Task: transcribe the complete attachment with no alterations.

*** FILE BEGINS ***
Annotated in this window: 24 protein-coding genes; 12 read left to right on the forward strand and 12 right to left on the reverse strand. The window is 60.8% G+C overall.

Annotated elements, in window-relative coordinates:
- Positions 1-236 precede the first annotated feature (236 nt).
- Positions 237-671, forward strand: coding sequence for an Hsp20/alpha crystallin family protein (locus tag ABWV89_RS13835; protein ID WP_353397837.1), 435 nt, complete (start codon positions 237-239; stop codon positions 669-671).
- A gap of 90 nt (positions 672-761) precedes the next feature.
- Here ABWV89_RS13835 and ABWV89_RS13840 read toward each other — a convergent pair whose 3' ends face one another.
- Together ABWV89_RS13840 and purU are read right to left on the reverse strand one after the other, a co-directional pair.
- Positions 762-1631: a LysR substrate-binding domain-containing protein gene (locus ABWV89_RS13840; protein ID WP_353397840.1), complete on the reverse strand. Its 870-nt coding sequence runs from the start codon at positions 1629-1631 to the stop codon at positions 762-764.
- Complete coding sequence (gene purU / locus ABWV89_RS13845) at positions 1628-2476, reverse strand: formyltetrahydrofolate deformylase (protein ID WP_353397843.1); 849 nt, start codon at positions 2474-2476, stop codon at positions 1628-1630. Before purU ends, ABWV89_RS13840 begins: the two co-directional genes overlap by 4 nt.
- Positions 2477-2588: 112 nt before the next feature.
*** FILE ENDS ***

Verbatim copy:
Annotated in this window: 24 protein-coding genes; 12 read left to right on the forward strand and 12 right to left on the reverse strand. The window is 60.8% G+C overall.

Annotated elements, in window-relative coordinates:
- Positions 1-236 precede the first annotated feature (236 nt).
- Positions 237-671, forward strand: coding sequence for an Hsp20/alpha crystallin family protein (locus tag ABWV89_RS13835; protein ID WP_353397837.1), 435 nt, complete (start codon positions 237-239; stop codon positions 669-671).
- A gap of 90 nt (positions 672-761) precedes the next feature.
- Here ABWV89_RS13835 and ABWV89_RS13840 read toward each other — a convergent pair whose 3' ends face one another.
- Together ABWV89_RS13840 and purU are read right to left on the reverse strand one after the other, a co-directional pair.
- Positions 762-1631: a LysR substrate-binding domain-containing protein gene (locus ABWV89_RS13840; protein ID WP_353397840.1), complete on the reverse strand. Its 870-nt coding sequence runs from the start codon at positions 1629-1631 to the stop codon at positions 762-764.
- Complete coding sequence (gene purU / locus ABWV89_RS13845) at positions 1628-2476, reverse strand: formyltetrahydrofolate deformylase (protein ID WP_353397843.1); 849 nt, start codon at positions 2474-2476, stop codon at positions 1628-1630. Before purU ends, ABWV89_RS13840 begins: the two co-directional genes overlap by 4 nt.
- Positions 2477-2588: 112 nt before the next feature.